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Imagine a world where Madonna hates being photographed, where she considers quitting her career and admits to suffering haunting demands that she “act like the other girls.”
It’s the same world where pigs fly and figure skaters crowd the deepest recesses of hell.
Yet, somehow, that’s the world occupying significant parts of Madonna’s revelatory new album, “Rebel Heart.”
More credibly than any previous work, Madonna’s latest pulls back the curtain on her life, letting us see her hurt and yearning.
It also finds her licking her wounds over a breakup with a far less powerful boy toy — presumably the decades-her-junior dancer Brahim Zaibat, who she saw for three years, ending in 2013.
Maddy has said that she chose the album’s title to express two sides of her character: the defiant warrior and the aching lover.
While a decent portion of harder, bitchier odes do turn up, the album as a whole presents the softest, most sincere portrait of the star we’ve ever had. In the process, “Rebel Heart” coheres, offering a swift rebuke to whoever prematurely dribbled out its tracks in a dizzying variety of leaks.
It also marks a clear move away from Madonna’s last two works — “Hard Candy” and “MDNA.” Both soared on energetic pop, creating two of the most enjoyable, catchiest albums of her career. “Rebel Heart” goes for something more substantial and — dare I say? — mature.
Along the way, the long, 19-song album offers its share of groaners, missteps and songs more indebted to trendy production than solid craft. But its best moments boast some of the most finely structured pop melodies of Madonna’s 32-year career.
The slam-dunk opener, “Living for Love,” stands with her great gospel-soul songs of the past: “Like a Prayer” and “Express Yourself.” Of the ballads, “Ghosttown” rates with her best: “Live to Tell” and “Crazy for You.”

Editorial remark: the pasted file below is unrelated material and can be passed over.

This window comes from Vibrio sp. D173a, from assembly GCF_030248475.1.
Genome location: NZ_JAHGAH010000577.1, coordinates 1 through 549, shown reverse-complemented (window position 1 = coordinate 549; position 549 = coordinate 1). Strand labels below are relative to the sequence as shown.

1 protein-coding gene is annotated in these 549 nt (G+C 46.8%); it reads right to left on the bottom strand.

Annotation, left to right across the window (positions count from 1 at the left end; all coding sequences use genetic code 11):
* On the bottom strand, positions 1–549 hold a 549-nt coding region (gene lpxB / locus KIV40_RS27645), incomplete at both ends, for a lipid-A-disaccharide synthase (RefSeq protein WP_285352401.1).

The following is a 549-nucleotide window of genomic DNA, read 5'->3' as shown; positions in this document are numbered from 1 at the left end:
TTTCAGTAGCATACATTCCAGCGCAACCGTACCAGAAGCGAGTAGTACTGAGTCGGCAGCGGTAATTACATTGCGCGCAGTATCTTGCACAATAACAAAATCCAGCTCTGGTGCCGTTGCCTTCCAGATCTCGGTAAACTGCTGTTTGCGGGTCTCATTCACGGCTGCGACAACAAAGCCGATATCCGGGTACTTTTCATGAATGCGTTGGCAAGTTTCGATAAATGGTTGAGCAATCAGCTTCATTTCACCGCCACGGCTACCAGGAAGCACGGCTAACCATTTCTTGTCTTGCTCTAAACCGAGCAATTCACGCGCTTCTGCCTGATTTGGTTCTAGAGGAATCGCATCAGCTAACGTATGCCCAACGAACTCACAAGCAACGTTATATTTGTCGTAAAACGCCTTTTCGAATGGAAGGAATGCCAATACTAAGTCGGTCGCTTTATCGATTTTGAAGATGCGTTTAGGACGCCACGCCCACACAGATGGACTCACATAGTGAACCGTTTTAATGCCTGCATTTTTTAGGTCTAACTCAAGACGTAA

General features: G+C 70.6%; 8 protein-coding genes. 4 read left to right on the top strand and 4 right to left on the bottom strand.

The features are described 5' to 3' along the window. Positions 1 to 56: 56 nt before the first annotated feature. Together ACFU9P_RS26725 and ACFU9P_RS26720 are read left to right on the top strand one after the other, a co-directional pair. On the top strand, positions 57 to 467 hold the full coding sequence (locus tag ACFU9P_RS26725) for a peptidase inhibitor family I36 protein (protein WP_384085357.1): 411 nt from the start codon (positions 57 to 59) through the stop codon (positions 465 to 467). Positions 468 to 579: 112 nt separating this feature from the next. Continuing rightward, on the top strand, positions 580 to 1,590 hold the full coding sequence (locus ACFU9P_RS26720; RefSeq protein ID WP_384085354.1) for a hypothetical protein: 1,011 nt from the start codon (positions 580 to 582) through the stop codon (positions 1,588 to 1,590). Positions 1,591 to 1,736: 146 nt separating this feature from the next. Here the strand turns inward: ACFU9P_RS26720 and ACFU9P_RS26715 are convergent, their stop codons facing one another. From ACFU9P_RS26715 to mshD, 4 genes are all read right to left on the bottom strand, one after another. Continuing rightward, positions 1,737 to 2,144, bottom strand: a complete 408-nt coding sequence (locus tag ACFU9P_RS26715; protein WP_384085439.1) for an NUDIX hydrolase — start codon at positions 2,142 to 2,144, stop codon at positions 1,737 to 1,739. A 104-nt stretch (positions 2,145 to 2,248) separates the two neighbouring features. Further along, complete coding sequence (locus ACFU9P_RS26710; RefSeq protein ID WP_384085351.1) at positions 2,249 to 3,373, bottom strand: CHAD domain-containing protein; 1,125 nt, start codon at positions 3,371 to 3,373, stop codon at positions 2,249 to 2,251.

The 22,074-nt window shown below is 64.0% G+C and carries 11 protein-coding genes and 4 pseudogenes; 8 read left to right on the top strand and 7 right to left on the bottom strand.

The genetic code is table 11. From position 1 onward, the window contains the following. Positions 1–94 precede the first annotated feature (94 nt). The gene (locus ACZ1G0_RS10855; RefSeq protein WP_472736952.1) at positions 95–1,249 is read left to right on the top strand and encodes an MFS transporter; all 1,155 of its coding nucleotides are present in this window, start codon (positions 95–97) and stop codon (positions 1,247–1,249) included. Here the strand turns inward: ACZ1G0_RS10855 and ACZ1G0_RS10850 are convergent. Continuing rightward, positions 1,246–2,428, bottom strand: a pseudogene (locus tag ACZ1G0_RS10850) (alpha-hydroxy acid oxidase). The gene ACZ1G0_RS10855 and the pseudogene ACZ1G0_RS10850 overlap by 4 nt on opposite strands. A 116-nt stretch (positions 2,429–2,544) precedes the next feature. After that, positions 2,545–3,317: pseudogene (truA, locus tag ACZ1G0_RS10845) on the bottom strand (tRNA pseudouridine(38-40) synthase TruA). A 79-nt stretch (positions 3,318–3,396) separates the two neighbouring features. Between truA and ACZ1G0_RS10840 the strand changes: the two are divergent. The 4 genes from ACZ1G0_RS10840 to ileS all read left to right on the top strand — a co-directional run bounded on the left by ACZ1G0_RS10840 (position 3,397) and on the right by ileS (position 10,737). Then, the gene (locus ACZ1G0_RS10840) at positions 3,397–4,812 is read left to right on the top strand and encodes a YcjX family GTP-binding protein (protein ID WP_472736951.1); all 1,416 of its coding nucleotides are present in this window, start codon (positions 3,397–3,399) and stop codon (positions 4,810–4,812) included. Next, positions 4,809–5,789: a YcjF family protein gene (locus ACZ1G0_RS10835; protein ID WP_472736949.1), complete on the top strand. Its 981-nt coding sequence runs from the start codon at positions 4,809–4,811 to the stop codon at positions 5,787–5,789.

The way the producers recorded Madonna both bolsters the melodies and lends her depth. They’ve honeyed her voice: Madonna hasn’t sounded this rich since the sumptuous “Evita” soundtrack. In “Ghosttown,” her deep tone has some of the autumnal ache of Karen Carpenter.
All this isn’t to say Madonna doesn’t chirp, sneer and bray in places. In “Holy Water,” she’s in late-period Joan Crawford mode, putting down all comers with an unseemly pride. Then, in “Bitch I’m Madonna,” she nicks a slogan from someone far beneath her, referencing Ms. Spears’ old “It’s Britney, Bitch” line.
Madonna’s harder side finds a focus in “Unapologetic Bitch,” where she plays a spurned sugar mama. She revels in banishing an entitled young stud back to his impoverished past, a mirror, most likely, of the breakup with Zaibat.
The same scenario reels through two other songs: “HeartBreakCity” and “Living for Love,” though in the latter, the loss becomes a spur to celebrate a love that may yet come.
The music in “Living for Love” implicitly references the past, but in other passages Madonna invokes it directly. The lyrics to “Veni Vidi Vici” offer a virtual career retrospective. The title track brings an even broader life assessment — looking back at her attempts to fit in as a youth, as well as her years of acting out with provocative gestures for their own sake. Never before has Madonna copped to the latter motivation in a song. In the end, she accepts the consequences, and embraces the bravery, of her character fully enough to create her own answer to “My Way.”
The beauty of the song’s melody helps ease its self-involvement. As a lyricist, Madonna has always had trouble making her personal songs universal.
On the other hand, her persona has such cultural resonance at this point, it has become part of all pop fans. Her name is a metaphor for strength and endurance. That makes her potent enough to admit where she’s weak in “Joan Of Arc.” Here, she says that each critique drives her to private tears. In “Wash All Over Me,” she ponders either running from, or accepting the end of, her career.
It’s hard to imagine Madonna expressing things like this before, let alone making them ring true. That’s “Rebel Heart’s” peak feature: It presents a 56-year-old woman who, in the best possible sense, sounds her age.
It seems nothing will stop Madonna from making bold fashion statements- not even her terrifying Brits tumble.
The Queen of Pop was spotted for the first time since falling down three huge steps as she began her performance at Wednesday night’s Brits.
Madge was seen making her way to Mr Chow in London last night dressed in some incredibly high footwear – despite admitting her recent fall left her with “whiplash”.
Read full article by The Mirror HERE
Madonna seen arriving at Annabel’s Private members club and restaurant on February 26, 2015 in London, England. (Alex Huckle/GC Images)